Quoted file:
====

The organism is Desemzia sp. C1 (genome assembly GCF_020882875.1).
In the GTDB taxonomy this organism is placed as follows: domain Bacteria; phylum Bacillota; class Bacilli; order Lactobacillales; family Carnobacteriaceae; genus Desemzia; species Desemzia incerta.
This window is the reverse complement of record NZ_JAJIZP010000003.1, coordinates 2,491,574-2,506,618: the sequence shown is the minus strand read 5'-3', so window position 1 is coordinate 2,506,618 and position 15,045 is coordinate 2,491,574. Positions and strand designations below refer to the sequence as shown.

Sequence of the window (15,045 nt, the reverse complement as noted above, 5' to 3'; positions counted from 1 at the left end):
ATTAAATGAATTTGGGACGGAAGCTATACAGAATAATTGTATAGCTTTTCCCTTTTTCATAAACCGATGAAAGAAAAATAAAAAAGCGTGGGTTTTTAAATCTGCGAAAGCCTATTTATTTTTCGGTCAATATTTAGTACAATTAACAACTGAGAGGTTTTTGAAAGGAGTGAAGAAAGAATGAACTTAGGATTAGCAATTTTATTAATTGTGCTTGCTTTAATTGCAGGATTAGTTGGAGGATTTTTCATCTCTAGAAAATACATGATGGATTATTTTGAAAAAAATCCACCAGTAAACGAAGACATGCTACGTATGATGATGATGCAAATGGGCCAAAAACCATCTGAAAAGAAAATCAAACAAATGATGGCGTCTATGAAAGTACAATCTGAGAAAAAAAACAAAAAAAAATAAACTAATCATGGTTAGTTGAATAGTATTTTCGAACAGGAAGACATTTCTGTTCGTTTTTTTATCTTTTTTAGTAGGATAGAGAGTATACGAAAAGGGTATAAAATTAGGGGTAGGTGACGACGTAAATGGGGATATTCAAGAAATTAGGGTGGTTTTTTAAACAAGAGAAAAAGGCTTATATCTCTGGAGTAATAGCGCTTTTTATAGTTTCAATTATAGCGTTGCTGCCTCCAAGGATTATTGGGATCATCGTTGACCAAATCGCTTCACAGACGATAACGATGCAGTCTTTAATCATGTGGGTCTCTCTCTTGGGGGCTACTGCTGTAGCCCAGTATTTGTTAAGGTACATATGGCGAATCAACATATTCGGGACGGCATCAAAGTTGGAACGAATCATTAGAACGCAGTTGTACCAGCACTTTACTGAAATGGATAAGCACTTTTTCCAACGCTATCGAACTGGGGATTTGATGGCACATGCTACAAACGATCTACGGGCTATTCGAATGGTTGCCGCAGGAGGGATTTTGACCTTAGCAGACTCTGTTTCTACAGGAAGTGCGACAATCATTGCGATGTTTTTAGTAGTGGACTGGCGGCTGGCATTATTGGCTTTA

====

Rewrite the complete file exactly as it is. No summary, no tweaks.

The organism is Desemzia sp. C1 (genome assembly GCF_020882875.1).
In the GTDB taxonomy this organism is placed as follows: domain Bacteria; phylum Bacillota; class Bacilli; order Lactobacillales; family Carnobacteriaceae; genus Desemzia; species Desemzia incerta.
This window is the reverse complement of record NZ_JAJIZP010000003.1, coordinates 2,491,574-2,506,618: the sequence shown is the minus strand read 5'-3', so window position 1 is coordinate 2,506,618 and position 15,045 is coordinate 2,491,574. Positions and strand designations below refer to the sequence as shown.

Sequence of the window (15,045 nt, the reverse complement as noted above, 5' to 3'; positions counted from 1 at the left end):
ATTAAATGAATTTGGGACGGAAGCTATACAGAATAATTGTATAGCTTTTCCCTTTTTCATAAACCGATGAAAGAAAAATAAAAAAGCGTGGGTTTTTAAATCTGCGAAAGCCTATTTATTTTTCGGTCAATATTTAGTACAATTAACAACTGAGAGGTTTTTGAAAGGAGTGAAGAAAGAATGAACTTAGGATTAGCAATTTTATTAATTGTGCTTGCTTTAATTGCAGGATTAGTTGGAGGATTTTTCATCTCTAGAAAATACATGATGGATTATTTTGAAAAAAATCCACCAGTAAACGAAGACATGCTACGTATGATGATGATGCAAATGGGCCAAAAACCATCTGAAAAGAAAATCAAACAAATGATGGCGTCTATGAAAGTACAATCTGAGAAAAAAAACAAAAAAAAATAAACTAATCATGGTTAGTTGAATAGTATTTTCGAACAGGAAGACATTTCTGTTCGTTTTTTTATCTTTTTTAGTAGGATAGAGAGTATACGAAAAGGGTATAAAATTAGGGGTAGGTGACGACGTAAATGGGGATATTCAAGAAATTAGGGTGGTTTTTTAAACAAGAGAAAAAGGCTTATATCTCTGGAGTAATAGCGCTTTTTATAGTTTCAATTATAGCGTTGCTGCCTCCAAGGATTATTGGGATCATCGTTGACCAAATCGCTTCACAGACGATAACGATGCAGTCTTTAATCATGTGGGTCTCTCTCTTGGGGGCTACTGCTGTAGCCCAGTATTTGTTAAGGTACATATGGCGAATCAACATATTCGGGACGGCATCAAAGTTGGAACGAATCATTAGAACGCAGTTGTACCAGCACTTTACTGAAATGGATAAGCACTTTTTCCAACGCTATCGAACTGGGGATTTGATGGCACATGCTACAAACGATCTACGGGCTATTCGAATGGTTGCCGCAGGAGGGATTTTGACCTTAGCAGACTCTGTTTCTACAGGAAGTGCGACAATCATTGCGATGTTTTTAGTAGTGGACTGGCGGCTGGCATTATTGGCTTTA